By Stephen Hesse
Next time you attend a shamisen performance, neither you nor most anyone else there will likely notice the elephant in the room. And those who do probably won’t have given it much thought.
We’re not talking about a flesh-and-blood, 2-ton elephant, of course, but the bachi (large plectrum) used to play the traditional Japanese three-stringed instrument.
The best bachi are made from hard tusk ivory, and “Japan is the only country where a strong demand for ‘hard,’ or forest, elephant ivory still exists,” Dr. Tomoaki Nishihara wrote in an article in the July-December 2012 issue of the elephant-research journal Pachyderm.
“Historically, Japanese ivory carvers have produced most of their items from ‘hard ivory’ from Asian elephants and from forest elephants of Central Africa, which is preferred to ‘soft ivory’ from the savannah elephants of eastern, western and southern Africa.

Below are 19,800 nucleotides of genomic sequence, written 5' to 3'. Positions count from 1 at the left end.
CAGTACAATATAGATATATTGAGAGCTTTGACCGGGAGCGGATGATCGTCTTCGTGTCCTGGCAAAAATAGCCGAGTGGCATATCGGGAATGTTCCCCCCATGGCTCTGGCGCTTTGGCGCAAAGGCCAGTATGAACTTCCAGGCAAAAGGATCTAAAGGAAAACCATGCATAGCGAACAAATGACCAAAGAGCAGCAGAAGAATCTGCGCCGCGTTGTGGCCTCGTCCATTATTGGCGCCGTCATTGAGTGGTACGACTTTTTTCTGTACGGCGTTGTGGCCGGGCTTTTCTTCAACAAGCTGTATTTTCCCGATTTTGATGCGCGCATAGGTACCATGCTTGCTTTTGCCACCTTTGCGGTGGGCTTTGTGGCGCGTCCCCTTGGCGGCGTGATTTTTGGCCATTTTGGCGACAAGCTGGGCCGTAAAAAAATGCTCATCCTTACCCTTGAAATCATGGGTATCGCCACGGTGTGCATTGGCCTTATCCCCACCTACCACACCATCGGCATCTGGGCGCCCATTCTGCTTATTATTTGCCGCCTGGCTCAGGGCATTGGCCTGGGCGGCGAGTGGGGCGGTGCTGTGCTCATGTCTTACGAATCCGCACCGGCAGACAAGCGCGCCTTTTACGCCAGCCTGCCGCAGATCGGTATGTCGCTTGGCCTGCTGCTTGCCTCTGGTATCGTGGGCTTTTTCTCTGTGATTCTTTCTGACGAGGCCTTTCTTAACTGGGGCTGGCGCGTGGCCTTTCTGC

“The major ivory items made in Japan are hanko (personal name seals) and musical implements such as bachi, preferably made of hard ivory,” Nishihara explained there.
However, a global ban on ivory sales took effect in 1989 under the Convention on Illegal Trade in Endangered Species of Wild Fauna and Flora (CITES), and as Japan could no longer legally import it, stocks soon started to run low. Then, in 1999 and 2008, CITES allowed one-off sales of ivory from African nations. These allowed Japanese dealers to stock up — but only with soft ivory from savannah elephants, as that was the only type permitted in the sales. More....